The Cathedral of Santa Maria Assunta is a basilica church on the island of Torcello. It is a notable example of Venetian-Byzantine architecture, one of the most ancient religious edifices in the Veneto, and containing the earliest mosaics in the area of Venice.
According to an ancient inscription, it was founded by the exarch Isaac of Ravenna in 639, when Torcello was still a rival to the young nearby settlement at Venice.
Much of the plan of the original church survives as its present form is very similar to the original but the only physical parts that survive are the central apse wall and part of the baptistery that survives as part of the façade of the current church.
The first of two major renovations occurred in 864 under the direction of Bishop Adeodatus II. In this renovation, the two aisle apses that appear today were built. Also, the synthronon that fills the central apse was created and the crypt was placed under it. After this renovation, the cathedral would have resembled the current cathedral more than the original church would have but it is not until after the second and final major renovation that the cathedral appears very similar to its current design.
The final renovation was consecrated under Bishop Orso Orseolo, whose father Pietro Orseolo II was the Doge of Venice at the time, in 1008. With this renovation, Orseolo raised the nave, added windows to the western wall, and created the arcade that runs along the nave on both sides separating it from the aisles and helping to support the clerestory.
The façade is preceded by a narthex to which was once annexed the 7th century baptistry, only traces of which remain. On its side is the martyrion, dedicated to Santa Fosca. The bell tower dates from the 11th century. Also annexed was in origin the Bishop's Palace. The façade has 12 semi-columns connected by arches at the tops. The narthex (11th century) was enlarged in the 13th century. In the middle is the marble portal (1000).
The most striking exterior features are the decoration of the façade and the frontal portico, enlarged in the 14th century. The interior, with a nave and two aisles, has a marble pavement, the throne of the bishops of Altino and the sepulchre of St. Heliodorus, first bishop of Altino. The counter-façade has a mosaic of the Universal Judgement. Noteworthy is also a mosaic depicting a Madonna with Child (of the Hodegetria type) in the middle apse (15th century).
The most important artistic element of the cathedral is the mosaics, the earliest remaining mosaics in the neighbourhood of Venice. The main apse has an 11th-century mosaic of famous beauty of the standing Virgin Hodegetria, isolated against a huge gold background, above a register of standing saints. These seem originally late 11th-century, by a team of Byzantine mosaicists, but the main figure was reworked a century later after an earthquake, while the saints remain from the first period of work. The west wall (over the door) was done in this second phase: from the top it contains a Crucifixion in the gable, then a vigorous Harrowing of Hell with a large figure of Christ, above a Last Judgement taking up four lower registers. The skull of Saint Cecilia is also kept as a relic here.References:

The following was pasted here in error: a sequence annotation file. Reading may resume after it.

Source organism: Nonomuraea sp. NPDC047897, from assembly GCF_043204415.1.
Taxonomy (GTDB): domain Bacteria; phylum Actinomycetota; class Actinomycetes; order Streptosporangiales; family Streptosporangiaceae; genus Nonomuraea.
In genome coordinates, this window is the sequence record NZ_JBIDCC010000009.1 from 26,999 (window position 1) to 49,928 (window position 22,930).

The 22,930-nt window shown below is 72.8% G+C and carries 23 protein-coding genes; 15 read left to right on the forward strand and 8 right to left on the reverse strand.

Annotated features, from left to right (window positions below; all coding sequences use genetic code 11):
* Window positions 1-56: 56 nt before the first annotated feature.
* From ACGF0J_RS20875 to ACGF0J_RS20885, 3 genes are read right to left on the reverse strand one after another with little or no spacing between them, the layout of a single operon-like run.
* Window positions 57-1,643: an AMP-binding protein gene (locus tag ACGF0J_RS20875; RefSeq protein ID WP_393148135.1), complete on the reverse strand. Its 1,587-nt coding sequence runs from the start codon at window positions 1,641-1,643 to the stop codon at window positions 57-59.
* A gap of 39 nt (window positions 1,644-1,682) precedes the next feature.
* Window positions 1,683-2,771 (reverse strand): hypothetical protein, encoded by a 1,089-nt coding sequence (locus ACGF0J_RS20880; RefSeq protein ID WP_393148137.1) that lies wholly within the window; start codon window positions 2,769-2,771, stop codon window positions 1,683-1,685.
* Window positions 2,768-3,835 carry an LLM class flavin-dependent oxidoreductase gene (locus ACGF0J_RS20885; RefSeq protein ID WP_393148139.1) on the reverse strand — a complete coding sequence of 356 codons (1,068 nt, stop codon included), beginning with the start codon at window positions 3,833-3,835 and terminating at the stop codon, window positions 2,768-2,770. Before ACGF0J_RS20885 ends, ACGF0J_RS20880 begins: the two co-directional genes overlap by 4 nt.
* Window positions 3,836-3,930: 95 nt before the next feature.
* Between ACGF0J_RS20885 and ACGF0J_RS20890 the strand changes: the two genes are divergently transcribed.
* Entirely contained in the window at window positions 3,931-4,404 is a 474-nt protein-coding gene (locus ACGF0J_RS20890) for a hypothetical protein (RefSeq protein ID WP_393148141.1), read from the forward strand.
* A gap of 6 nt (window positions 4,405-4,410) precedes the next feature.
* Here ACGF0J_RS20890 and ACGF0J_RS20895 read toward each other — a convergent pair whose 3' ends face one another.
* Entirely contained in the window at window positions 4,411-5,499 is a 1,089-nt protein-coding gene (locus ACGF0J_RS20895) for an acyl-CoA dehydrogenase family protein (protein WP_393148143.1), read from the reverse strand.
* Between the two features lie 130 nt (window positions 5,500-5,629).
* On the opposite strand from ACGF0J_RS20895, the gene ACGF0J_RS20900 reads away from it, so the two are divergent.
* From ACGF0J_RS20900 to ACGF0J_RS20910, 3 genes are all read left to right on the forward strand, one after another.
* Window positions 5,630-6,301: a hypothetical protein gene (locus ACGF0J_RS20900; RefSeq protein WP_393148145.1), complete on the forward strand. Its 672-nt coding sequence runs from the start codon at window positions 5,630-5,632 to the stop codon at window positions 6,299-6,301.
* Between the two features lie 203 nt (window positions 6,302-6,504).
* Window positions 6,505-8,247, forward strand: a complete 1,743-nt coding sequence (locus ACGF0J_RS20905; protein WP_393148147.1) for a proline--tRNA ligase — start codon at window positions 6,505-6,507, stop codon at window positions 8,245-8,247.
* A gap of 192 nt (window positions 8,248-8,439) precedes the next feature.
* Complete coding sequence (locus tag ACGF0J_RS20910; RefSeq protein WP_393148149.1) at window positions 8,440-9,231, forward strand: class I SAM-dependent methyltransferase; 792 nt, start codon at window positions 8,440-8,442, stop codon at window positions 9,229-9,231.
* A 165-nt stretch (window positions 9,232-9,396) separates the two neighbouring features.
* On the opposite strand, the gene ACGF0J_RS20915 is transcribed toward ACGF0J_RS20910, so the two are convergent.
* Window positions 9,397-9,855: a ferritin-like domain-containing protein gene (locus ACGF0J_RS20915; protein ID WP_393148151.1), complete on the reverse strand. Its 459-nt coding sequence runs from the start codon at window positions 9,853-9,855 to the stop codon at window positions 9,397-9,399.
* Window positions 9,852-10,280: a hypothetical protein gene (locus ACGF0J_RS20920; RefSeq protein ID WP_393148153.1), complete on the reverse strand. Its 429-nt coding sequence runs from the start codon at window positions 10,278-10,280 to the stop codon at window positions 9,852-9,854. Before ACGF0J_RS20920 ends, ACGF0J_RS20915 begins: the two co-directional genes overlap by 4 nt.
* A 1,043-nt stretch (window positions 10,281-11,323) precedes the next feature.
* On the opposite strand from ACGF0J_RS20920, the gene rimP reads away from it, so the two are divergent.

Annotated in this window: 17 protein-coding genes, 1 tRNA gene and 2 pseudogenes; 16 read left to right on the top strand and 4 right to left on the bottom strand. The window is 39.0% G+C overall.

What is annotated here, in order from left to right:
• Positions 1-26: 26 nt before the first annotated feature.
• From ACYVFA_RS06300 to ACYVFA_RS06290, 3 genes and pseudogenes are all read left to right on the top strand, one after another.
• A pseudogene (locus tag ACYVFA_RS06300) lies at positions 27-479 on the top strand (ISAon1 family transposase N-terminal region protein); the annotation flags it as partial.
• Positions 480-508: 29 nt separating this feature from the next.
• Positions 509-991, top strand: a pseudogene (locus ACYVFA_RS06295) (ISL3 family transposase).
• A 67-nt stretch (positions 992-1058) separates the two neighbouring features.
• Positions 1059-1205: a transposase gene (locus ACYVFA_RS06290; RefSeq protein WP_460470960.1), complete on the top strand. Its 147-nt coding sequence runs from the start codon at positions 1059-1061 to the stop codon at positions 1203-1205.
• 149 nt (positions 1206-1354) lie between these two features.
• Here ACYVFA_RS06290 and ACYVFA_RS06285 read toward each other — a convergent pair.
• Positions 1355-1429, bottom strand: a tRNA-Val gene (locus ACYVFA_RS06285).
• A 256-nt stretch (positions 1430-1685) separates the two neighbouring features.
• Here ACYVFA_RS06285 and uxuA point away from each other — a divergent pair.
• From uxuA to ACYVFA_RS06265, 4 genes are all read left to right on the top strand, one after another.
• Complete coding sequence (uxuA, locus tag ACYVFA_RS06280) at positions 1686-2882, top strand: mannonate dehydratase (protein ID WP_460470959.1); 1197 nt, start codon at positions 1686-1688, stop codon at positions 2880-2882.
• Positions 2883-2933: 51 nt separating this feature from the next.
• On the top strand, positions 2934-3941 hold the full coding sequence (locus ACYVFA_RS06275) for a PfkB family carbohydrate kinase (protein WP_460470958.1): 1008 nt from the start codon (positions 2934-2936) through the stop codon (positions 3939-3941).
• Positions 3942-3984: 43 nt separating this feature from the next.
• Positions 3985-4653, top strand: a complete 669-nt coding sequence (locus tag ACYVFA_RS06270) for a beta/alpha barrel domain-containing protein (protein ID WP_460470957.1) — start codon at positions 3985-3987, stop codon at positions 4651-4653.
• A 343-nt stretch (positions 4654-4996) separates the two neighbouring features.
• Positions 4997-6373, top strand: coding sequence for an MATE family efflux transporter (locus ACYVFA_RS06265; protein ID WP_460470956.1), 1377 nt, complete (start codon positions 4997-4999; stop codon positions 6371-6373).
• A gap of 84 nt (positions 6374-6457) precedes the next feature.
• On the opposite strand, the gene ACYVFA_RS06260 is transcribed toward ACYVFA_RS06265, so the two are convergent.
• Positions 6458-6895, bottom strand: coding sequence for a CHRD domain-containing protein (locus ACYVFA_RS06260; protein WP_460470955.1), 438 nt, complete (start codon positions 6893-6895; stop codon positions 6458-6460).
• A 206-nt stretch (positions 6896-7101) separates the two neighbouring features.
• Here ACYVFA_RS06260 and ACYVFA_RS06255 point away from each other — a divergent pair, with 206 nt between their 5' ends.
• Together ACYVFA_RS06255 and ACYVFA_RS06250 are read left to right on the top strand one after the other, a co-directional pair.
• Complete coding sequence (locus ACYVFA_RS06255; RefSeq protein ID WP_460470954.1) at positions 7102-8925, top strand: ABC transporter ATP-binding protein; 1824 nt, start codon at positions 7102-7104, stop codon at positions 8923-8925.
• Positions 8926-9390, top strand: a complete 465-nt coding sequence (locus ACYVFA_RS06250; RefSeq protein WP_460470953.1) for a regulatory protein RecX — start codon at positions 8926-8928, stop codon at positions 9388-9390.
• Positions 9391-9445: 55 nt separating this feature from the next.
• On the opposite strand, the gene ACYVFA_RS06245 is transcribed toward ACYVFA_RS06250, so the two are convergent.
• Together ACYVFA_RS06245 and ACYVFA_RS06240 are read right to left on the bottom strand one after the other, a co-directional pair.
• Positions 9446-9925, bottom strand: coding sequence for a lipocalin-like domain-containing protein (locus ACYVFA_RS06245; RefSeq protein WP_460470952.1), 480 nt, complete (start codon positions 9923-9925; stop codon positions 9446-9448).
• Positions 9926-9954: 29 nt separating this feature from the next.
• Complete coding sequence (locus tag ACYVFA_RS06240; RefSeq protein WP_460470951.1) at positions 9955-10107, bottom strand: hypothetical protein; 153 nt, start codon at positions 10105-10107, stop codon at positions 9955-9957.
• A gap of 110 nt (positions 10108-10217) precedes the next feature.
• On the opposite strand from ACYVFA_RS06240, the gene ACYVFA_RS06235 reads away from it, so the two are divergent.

Hochosterwitz Castle is considered to be one of Austria's most impressive medieval castles. The rock castle is one of the state's landmarks and a major tourist attraction.
The site was first mentioned in an 860 deed issued by King Louis the German of East Francia, donating several of his properties in the former Principality of Carantania to the Archdiocese of Salzburg. In the 11th century Archbishop Gebhard of Salzburg ceded the castle to the Dukes of Carinthia from the noble House of Sponheim in return for their support during the Investiture Controversy. The Sponheim dukes bestowed the fiefdom upon the family of Osterwitz, who held the hereditary office of the cup-bearer in 1209.
In the 15th century, the last Carinthian cup-bearer, Georg of Osterwitz was captured in a Turkish invasion and died in 1476 in prison without leaving descendants. So after four centuries, on 30 May 1478, the possession of the castle reverted to Emperor Frederick III of Habsburg.
Over the next 30 years, the castle was badly damaged by numerous Turkish campaigns. On 5 October 1509, Emperor Maximilian I handed the castle as a pledge to Matthäus Lang von Wellenburg, then Bishop of Gurk. Bishop Lang undertook a substantial renovation project for the damaged castle.
About 1541, German king Ferdinand I of Habsburg bestowed Hochosterwitz upon the Carinthian governor Christof Khevenhüller. In 1571, Baron George Khevenhüller acquired the citadel by purchase. He fortified to deal with the threat of Turkish invasions of the region, building an armory and 14 gates between 1570 and 1586. Such massive fortification is considered unique in citadel construction.
Since the 16th century, no major changes have been made to Hochosterwitz. It has also remained in the possession of the Khevenhüller family as requested by the original builder, George Khevenhüller. A marble plaque dating from 1576 in the castle yard documents this request.
A specific feature is the access way to the castle passing through a total of 14 gates, which are particularly prominent owing to the castle's situation in the landscape. Tourists are allowed to walk the 620-metre long pathway through the gates up to the castle; each gate has a diagram of the defense mechanism used to seal that particular gate. The castle rooms hold a collection of prehistoric artifacts, paintings, weapons, and armor, including one set of armor 2.4 metres tall, once worn by Burghauptmann Schenk.